Summary: Dialogue contrasting the lives of two young women, one brought up in typical Western fashion, and the other in a 3rd World slum. Keywords: consumerism, mission, slums, 3rd World, deprivation, luxury
Style: Dramatic.  Duration:  4min
Actors: 2F

A: I was born in a rubbish dump.

B: I grew up in the suburbs.

A: I wish I could say that was a figure of speech, but it’s not. My house was made out of anything we could find from the piles of rubbish around us.

B: I had my own room, it was pink. Pink is my favourite colour.

A: Our hut was small and dark, with the constant smell of rotting food and garbage. I made a living sifting through rubbish to find something to sell.

B: We had a pet cat and a cubby house that dad made. I was devastated the day it got knocked down.

A: When I was young I went to school, I wanted to work hard cause I’d really love to be a nurse. I tried to study but every night I had to help mum with chores.

B: My primary school years were so much fun. My favourite class was cooking with Mrs James. She was the loveliest lady.

A: When my sister got sick I had to stop school altogether.

B: I went to uni thinking I’d change the world. But when I finished I didn’t know where to start. I didn’t know what to do.

A: It was what I had to do.

B: My church was doing a missions trip, so I signed up. Maybe this was my chance to change the world. Then we arrived… I just couldn’t believe the living conditions – their houses were tiny, and it stank. The hygiene was awful, there were mosquitoes everywhere, making the children sick. The school classes were overcrowded – I mean, can you imagine 12 kids to a textbook? There were just so many people with so many problems – what could I possibly do to help?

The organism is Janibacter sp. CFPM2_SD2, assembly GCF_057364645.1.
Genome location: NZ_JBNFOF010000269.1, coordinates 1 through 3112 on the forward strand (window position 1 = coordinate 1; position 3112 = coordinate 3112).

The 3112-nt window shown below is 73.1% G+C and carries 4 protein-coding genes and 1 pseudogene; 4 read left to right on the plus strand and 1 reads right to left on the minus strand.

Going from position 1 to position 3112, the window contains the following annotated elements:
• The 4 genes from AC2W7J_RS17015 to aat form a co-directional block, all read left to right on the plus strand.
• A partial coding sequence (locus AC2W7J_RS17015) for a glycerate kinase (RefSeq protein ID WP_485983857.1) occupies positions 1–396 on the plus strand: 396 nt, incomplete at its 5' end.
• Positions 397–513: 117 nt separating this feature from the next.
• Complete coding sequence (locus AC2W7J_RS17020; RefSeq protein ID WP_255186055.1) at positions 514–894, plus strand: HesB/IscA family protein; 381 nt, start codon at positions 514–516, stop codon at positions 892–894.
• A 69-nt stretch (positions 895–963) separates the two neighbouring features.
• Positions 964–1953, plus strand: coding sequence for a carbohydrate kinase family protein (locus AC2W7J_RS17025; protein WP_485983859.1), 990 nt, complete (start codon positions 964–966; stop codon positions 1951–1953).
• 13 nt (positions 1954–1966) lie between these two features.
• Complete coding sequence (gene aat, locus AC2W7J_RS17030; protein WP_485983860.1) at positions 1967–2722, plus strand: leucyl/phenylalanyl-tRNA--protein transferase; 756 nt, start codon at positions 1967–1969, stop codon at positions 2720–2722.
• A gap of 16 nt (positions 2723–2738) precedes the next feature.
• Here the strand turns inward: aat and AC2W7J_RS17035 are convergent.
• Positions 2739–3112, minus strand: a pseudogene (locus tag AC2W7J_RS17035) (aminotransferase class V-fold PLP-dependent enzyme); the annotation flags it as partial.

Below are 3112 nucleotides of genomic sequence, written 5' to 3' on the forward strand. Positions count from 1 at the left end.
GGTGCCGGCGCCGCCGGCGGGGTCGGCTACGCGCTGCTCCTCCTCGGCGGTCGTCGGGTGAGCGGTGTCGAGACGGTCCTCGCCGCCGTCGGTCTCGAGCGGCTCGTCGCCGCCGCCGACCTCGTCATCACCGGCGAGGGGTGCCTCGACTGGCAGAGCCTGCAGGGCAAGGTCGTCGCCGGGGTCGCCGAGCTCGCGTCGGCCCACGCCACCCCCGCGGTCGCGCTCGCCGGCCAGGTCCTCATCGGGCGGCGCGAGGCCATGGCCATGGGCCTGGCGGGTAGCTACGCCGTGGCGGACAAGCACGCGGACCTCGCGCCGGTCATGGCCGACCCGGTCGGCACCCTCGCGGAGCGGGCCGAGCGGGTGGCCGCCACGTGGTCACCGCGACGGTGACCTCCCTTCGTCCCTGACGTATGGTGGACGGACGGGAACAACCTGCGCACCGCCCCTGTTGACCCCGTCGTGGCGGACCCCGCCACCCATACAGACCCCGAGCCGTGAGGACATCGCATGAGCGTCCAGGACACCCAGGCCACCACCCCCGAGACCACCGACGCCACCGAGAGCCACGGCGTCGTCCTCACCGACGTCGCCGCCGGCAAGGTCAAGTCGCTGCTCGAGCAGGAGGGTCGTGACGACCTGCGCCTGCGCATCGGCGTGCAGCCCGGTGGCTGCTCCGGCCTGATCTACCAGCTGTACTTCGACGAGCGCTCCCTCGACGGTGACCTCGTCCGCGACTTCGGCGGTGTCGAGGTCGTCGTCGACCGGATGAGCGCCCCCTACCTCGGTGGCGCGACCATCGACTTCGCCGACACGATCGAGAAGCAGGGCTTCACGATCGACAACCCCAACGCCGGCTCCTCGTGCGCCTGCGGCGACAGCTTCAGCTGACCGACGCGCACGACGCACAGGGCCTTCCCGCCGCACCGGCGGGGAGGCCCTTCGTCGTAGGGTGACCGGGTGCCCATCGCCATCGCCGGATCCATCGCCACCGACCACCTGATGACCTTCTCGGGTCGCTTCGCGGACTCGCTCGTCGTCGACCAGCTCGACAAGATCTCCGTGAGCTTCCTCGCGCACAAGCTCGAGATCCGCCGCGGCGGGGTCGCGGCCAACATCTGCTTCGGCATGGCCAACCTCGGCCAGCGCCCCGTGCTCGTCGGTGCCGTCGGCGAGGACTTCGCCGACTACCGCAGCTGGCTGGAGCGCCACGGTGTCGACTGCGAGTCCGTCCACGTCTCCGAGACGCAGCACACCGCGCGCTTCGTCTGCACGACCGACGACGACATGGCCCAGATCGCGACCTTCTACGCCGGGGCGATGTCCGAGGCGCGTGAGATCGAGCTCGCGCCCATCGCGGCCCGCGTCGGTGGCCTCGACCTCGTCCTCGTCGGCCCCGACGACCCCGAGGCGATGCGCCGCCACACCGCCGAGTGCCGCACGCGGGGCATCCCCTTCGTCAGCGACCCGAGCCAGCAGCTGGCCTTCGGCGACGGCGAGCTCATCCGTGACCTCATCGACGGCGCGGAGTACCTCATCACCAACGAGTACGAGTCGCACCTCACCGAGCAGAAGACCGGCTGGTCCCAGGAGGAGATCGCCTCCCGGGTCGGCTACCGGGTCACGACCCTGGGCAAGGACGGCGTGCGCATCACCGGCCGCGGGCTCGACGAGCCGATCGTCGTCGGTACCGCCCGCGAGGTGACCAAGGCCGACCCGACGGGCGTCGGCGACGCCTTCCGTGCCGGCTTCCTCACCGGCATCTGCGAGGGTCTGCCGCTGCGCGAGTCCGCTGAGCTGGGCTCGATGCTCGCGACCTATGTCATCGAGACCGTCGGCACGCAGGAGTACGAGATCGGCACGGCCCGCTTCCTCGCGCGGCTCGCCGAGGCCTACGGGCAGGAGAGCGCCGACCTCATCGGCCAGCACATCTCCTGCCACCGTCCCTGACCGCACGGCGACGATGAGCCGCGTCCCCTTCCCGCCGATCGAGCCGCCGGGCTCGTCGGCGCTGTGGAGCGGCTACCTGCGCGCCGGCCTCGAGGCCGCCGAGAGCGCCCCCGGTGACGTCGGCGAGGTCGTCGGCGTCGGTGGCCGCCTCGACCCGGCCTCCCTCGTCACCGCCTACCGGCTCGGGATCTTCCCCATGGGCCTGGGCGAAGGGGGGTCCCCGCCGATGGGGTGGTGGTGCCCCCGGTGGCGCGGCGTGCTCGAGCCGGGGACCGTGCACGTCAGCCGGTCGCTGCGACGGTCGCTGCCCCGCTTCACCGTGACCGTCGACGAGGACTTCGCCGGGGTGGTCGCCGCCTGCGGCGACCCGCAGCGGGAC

A: One day some people came to where we lived. They gave us rice and vegetables to eat.

B: We went to different areas giving food and sanitary packs out. It felt useless to me: How on earth would a bowl of rice be of any help to someone who will soon be hungry again?

A: A few weeks later I got sick and couldn’t get up to work.

B: What am I doing here?

A: My sickness got worse and we ran out of food. Mum had to work even harder than before and I hated being such a burden. I felt so lonely all by myself but one day a lady came.

B: I remember visiting this girl who was sick, she had got an infection. I didn’t know what to do. All I could think of was talk with her, so I did. I talked with her and told her about Jesus. But she really couldn’t understand what I was saying.  

A: I couldn’t understand what she was saying but it was nice to have someone to talk to. I told her about my sister dying and how I had always wanted to be a nurse. I had never told anyone that before. It was the first time I ever felt listened to.

B: I wanted to give her something, but all I had was a blanket I’d bought in the markets that day.

A: She gave me a pink blanket and this “Princess” T-shirt.

B: It was pink like my bedroom.

A: Pink is my favourite colour.

B: The blanket seemed so pointless in the hot climate. I gave her a T-shirt and told her she was a princess, which seemed like a stupid thing to say to someone who lives in a rubbish dump.

A: It’s the first brand-new thing I’ve ever had.

B: I don’t know if it meant anything to her. But it was enough to make me cry.

A: That night I just cried.

B: I just thought, people are dying – does anyone even care? 

A: Someone cared.

B: How can we possibly make a difference?

A: I’ll never forget her.


© Kerrie Polkinghorne, all rights reserved.,

This play may be performed free of charge, on the condition that copies are not sold for profit in any medium, nor any entrance fee charged. In exchange for free performance, the author would appreciate being notified of when and for what purpose the play is performed. She may be contacted at: \n This email address is being protected from spambots. You need JavaScript enabled to view it.